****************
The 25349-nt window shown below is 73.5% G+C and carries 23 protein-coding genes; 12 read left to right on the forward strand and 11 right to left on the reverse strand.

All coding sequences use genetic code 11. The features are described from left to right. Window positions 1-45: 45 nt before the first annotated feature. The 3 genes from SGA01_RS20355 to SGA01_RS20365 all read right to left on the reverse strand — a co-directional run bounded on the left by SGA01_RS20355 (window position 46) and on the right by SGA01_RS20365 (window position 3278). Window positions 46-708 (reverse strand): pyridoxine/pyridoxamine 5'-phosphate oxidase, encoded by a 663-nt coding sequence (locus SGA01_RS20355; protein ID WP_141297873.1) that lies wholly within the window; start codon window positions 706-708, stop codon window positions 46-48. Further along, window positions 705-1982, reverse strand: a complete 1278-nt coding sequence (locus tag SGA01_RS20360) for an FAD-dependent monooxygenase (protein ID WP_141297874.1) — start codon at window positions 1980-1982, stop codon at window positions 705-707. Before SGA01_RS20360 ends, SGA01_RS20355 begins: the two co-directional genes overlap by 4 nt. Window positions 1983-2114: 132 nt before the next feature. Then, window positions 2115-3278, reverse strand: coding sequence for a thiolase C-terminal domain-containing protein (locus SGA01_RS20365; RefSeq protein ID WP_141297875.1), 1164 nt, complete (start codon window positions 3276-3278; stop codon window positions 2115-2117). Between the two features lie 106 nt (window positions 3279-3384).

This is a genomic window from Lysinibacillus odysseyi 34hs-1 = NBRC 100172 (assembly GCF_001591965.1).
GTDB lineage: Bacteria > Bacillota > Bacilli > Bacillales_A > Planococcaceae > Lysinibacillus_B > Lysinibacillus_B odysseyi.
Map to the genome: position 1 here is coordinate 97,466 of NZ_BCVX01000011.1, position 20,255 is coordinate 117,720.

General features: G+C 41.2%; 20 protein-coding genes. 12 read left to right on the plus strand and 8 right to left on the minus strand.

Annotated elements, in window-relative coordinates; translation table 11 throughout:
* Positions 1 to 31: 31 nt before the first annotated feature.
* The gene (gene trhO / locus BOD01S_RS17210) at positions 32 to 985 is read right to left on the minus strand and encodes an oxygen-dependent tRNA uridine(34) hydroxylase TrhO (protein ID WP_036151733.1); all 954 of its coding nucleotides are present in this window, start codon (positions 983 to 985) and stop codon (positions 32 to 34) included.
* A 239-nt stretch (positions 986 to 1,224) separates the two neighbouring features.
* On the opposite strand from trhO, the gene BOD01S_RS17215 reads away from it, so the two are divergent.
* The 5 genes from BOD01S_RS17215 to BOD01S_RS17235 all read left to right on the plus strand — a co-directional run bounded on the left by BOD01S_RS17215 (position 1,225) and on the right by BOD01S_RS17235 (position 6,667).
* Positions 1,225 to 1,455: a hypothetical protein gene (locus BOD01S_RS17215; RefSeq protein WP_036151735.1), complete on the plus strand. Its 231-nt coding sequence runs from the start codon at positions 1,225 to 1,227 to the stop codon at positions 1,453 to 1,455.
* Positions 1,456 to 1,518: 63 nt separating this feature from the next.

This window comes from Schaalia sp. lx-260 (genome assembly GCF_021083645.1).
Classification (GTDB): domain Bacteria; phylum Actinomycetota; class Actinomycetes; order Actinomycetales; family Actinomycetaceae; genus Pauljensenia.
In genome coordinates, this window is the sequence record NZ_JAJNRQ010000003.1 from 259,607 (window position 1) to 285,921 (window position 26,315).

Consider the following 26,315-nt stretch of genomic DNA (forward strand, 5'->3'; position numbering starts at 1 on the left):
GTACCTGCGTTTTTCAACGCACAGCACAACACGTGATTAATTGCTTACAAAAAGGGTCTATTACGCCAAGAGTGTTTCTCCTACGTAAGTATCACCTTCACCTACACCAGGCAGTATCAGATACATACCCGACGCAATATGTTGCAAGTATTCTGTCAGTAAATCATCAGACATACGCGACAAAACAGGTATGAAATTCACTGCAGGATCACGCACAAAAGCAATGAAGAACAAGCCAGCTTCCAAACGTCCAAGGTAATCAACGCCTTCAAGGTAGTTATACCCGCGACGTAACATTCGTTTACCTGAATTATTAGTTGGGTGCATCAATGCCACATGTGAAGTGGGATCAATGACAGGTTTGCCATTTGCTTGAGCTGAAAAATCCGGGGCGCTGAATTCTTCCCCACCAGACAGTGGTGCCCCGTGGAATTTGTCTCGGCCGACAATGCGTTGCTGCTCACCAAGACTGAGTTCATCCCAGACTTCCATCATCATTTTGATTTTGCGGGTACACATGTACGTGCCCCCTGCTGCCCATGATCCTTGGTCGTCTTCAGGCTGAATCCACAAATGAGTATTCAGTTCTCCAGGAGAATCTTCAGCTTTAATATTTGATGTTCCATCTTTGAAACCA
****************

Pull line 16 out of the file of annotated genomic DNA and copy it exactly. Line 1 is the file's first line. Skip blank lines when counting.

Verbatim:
Classification (GTDB): domain Bacteria; phylum Actinomycetota; class Actinomycetes; order Actinomycetales; family Actinomycetaceae; genus Pauljensenia.